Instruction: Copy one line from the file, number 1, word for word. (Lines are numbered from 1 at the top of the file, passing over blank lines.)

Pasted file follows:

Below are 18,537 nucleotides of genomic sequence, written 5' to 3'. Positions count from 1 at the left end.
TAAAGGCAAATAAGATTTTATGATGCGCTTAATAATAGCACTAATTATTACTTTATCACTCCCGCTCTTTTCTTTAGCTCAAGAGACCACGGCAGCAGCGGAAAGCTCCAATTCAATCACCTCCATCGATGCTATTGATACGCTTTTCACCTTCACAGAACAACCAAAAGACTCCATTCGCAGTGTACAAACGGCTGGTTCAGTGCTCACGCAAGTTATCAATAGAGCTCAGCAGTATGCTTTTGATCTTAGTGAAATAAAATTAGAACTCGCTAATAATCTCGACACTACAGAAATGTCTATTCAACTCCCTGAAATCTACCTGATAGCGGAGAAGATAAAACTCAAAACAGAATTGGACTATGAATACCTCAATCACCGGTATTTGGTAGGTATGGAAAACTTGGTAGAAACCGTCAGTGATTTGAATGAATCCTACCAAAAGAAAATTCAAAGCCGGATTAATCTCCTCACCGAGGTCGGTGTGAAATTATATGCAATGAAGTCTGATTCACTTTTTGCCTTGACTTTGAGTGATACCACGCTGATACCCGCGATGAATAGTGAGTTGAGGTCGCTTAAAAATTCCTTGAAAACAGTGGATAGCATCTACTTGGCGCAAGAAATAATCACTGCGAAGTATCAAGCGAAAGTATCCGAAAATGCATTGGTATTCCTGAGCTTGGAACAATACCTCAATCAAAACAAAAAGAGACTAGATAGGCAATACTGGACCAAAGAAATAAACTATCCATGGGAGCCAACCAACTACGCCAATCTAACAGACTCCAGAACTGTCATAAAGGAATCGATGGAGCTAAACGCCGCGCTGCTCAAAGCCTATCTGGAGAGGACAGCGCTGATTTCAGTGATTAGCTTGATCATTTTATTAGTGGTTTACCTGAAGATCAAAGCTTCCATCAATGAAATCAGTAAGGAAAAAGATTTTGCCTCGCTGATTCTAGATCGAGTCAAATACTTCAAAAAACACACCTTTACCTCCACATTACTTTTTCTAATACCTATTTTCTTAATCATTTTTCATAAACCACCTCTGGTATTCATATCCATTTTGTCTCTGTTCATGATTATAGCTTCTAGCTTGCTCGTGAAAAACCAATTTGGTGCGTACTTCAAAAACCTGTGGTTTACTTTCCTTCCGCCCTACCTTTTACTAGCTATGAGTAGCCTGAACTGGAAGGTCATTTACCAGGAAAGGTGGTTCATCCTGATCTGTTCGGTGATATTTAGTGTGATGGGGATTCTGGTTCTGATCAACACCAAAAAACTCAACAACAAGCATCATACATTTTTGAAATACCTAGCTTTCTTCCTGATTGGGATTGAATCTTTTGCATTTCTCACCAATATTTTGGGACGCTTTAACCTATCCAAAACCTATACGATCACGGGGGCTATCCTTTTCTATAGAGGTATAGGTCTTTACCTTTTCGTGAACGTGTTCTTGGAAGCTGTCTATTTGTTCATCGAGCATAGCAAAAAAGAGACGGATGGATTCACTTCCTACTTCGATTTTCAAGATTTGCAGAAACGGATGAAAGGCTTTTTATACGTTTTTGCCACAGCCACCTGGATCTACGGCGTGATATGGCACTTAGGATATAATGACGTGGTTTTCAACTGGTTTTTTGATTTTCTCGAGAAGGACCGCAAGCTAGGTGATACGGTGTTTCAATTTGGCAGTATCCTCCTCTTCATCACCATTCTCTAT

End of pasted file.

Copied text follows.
Below are 18,537 nucleotides of genomic sequence, written 5' to 3'. Positions count from 1 at the left end.